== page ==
• Illingworth, J.L., 1938 (republished 1970), Yorkshire's Ruined Castles (Wakefield) p. 136-7
  • Page, Wm (ed), 1914, VCH Yorkshire: North Riding Vol. 1 p. 271-3 online transcription
  • Harvey, Alfred, 1911, Castles and Walled Towns of England (London: Methuen and Co)
  • Mackenzie, J.D., 1896, Castles of England; their story and structure (New York: Macmillan) Vol. 2 p. 208-10 online copy
  • Speight, H., 1897, Romantic Richmondshire p. 403-7 online copy
  • Timbs, J. and Gunn, A., 1872, Abbeys, Castles and Ancient Halls of England and Wales Vol. 3 (London) p. 179-80 online copy
  • Whellan T, 1859, History and topography of the city of York and the North Riding of Yorkshire Vol. 2 p. 441-7 online copy
  • Turner, T.H. and Parker, J.H., 1859, Some account of Domestic Architecture in England (Oxford) Vol. 3 Part 2 p. 418 online copy
  • Turner, T.H. and Parker, J.H., 1853, Some account of Domestic Architecture in England (Oxford) Vol. 2 p. 227-31 online copy
  • Grainge, W., 1855, Castles and Abbeys of Yorkshire p. 341-7 online copy
  • Britton, John, 1835, The Architectural Antiquities of Great Britain (London) Vol. 4 p. 124-6
  • Allen, T., 1831, A new and complete history of the county of York Vol. 3 p. 505
  • Whitaker, T.D., 1823, A History of Richmondshire in the North Riding of the County of York (London) Vol. 1 p. 378-80 online copy
  • Bigland, J., 1812, Beauties of England and Wales Vol. 16 p. 909-10
  • Grose, Francis, 1785 (new edn orig 1756), Antiquities of England and Wales (London) Vol. 6 p. 67-71 online copy

Antiquarian

  • Camden, Wm, 1607, Britannia hypertext critical edition by Dana F. Sutton (2004)
  • Chandler, John, 1993, John Leland's Itinerary: travels in Tudor England  (Sutton Publishing) p. 554, 564, 569-70
  • Toulmin-Smith, Lucy (ed), 1907, The itinerary of John Leland in or about the years 1535-1543 (London: Bell and Sons) Vol. 1 p. 79 online copy; Vol. 4 p. 27 [online copy > http://archive.org/stream/itineraryofjohnl04lelauoft#page/27/mode/1up]; Vol. 5 p. 139-40 [online copy > http://archive.org/stream/itineraryofjohnl05lelauoft#page/139/mode/1up]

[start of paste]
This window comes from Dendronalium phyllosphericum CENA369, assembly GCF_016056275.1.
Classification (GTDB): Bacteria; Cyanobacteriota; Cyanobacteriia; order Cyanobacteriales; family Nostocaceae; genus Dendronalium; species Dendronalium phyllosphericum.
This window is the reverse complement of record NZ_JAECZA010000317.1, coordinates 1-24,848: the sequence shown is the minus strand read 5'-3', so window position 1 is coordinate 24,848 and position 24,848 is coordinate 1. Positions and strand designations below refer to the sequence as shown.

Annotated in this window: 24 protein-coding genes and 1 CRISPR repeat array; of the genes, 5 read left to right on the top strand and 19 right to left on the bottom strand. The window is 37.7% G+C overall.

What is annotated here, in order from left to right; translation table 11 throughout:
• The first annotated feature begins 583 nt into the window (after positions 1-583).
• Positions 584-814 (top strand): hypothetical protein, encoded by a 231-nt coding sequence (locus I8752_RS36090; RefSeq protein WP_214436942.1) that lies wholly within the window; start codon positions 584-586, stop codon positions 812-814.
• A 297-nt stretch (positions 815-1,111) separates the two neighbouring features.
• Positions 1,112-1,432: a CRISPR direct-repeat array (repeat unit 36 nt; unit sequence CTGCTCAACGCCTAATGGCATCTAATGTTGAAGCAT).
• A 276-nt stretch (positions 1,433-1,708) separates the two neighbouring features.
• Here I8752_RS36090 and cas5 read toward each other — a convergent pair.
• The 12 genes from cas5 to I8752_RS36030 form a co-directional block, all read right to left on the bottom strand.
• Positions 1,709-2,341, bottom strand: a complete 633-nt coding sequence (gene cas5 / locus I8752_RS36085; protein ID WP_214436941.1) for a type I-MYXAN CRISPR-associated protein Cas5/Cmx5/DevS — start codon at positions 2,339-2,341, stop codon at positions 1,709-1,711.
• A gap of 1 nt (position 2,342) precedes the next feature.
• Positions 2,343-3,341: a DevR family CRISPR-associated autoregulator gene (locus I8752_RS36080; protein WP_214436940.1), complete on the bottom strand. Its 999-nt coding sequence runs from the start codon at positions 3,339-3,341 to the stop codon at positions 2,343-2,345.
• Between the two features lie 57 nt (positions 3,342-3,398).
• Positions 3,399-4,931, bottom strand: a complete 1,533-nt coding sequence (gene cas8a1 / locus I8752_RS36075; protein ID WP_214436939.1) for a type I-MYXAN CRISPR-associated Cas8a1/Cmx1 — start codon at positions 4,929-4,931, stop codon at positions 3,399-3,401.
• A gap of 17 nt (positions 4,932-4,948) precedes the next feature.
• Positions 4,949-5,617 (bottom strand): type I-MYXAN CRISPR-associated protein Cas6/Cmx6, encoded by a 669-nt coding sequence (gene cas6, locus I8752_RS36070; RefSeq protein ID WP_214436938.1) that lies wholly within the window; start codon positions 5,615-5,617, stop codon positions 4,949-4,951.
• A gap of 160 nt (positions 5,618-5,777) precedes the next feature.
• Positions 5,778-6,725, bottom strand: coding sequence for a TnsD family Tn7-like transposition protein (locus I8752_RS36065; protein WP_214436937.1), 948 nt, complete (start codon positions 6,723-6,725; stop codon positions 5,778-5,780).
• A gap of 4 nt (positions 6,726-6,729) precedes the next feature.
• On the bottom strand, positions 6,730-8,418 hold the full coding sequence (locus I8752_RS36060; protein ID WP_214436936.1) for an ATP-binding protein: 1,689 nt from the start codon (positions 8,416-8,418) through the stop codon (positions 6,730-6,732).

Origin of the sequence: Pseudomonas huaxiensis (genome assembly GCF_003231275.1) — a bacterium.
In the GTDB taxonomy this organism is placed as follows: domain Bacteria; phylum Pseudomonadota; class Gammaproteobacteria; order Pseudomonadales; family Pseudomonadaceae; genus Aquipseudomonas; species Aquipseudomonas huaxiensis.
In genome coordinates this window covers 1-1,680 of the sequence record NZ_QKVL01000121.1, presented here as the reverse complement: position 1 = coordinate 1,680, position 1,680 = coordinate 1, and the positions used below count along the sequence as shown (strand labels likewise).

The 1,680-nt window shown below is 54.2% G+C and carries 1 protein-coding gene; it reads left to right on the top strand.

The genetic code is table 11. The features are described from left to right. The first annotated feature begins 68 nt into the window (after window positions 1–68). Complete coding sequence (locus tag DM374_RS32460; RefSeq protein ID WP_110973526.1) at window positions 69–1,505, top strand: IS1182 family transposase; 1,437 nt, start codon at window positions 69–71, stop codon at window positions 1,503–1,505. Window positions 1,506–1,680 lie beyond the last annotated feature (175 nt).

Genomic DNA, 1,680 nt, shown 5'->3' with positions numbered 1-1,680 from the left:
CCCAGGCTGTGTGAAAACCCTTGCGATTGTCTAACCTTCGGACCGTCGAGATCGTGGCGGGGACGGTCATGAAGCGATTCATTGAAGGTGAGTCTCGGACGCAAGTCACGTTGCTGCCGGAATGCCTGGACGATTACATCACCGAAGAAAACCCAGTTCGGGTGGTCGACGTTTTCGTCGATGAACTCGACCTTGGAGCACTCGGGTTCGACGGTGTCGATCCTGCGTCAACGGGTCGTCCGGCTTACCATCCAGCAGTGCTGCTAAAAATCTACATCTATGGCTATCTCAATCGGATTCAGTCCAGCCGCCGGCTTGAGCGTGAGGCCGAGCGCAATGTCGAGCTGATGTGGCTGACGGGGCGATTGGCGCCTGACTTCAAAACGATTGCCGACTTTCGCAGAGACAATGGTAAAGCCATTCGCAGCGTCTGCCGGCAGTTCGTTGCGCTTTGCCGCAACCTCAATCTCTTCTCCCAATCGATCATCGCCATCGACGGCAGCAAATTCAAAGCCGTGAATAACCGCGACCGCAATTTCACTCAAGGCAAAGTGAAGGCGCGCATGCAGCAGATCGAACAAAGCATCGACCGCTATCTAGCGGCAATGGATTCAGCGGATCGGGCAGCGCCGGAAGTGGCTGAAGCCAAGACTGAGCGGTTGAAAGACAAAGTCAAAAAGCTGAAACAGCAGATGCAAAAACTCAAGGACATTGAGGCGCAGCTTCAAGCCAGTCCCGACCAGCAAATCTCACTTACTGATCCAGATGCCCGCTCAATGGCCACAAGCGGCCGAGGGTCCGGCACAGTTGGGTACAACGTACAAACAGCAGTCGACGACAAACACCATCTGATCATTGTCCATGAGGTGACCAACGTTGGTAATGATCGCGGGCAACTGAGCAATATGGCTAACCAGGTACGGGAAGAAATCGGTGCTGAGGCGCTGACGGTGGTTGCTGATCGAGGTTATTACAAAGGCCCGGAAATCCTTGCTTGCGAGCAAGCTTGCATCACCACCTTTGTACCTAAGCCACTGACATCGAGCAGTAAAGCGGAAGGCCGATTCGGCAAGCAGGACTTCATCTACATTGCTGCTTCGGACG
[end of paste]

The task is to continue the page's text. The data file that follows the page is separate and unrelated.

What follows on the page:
Journals

  • Richard Nevell, 2014-15, 'Castles as prisons' Castle Studies Group Journal Vol. 28 p. 203-224
  • Guy, Neil, 2011-12, 'The Rise of the Anti-clockwise Newel Stair' Castle Studies Group Journal Vol. 25 p. 113-174 online copy
  • King, Andy, 2007, 'Fortress and fashion statements: gentry castles in fourteenth-century Northumberland' Journal of Medieval History Vol. 33 p. 392
  • Hislop, Malcom and Hislop, Anne, 1996, 'Bolton Castle and the Practices of Architecture in the Middle Ages' Journal of the British Archaeological Association Vol. 149 p. 10-22
  • 1995, Rescue News Vol. 66 p. 8
  • Wood, Jason, 1992-93, 'Six Northern Castles - A review of recent work undertaken by the Lancaster University Archaeological Unit' Castle Studies Group Newsletter No. 6 p. 18-21 online scan
  • 1992 May 21, Country Life Vol. 185 p. 70-3
  • Thompson, M.W., 1986, 'Associated monasteries and castles in the Middle Ages: a tentative list' The Archaeological Journal Vol. 143 p. 318
  • < >Faulkner, P.A., 1963, 'Castle Planning in the 14th Century' The Archaeological Journal Vol. 120 p. 215-35 (on domestic arrangements) online copy < >

Guide Books

  • Orde-Powlett, Tom, nd, Bolton Castle The Historic Heart of Wensleydale
  • Jackson, G., 1980 10edn, The Story of Bolton Castle: an Introduction to the Wensleydale Fortress of the Scropes (Dalesman) (original edn 1956)
  • Jackson, George, 1946, Bolton Castle (Dalesman)

Primary Sources

  • Salzman, L.F., 1952, Building in England down to 1540: a documentary history (Clarendon Press) p. 454-6 (Contract between Richard Scrope and John Lewyn dated 1378)
  • Maxwell Lyte, H.C. (ed), 1895, Calendar of Patent Rolls Richard II (1377-81) Vol. 1 p. 369 (licence to crenellate) online copy
  • Rickard, John, 2002, The Castle Community. The Personnel of English and Welsh Castles, 1272-1422 (Boydell Press) (lists sources for 1272-1422) p. 477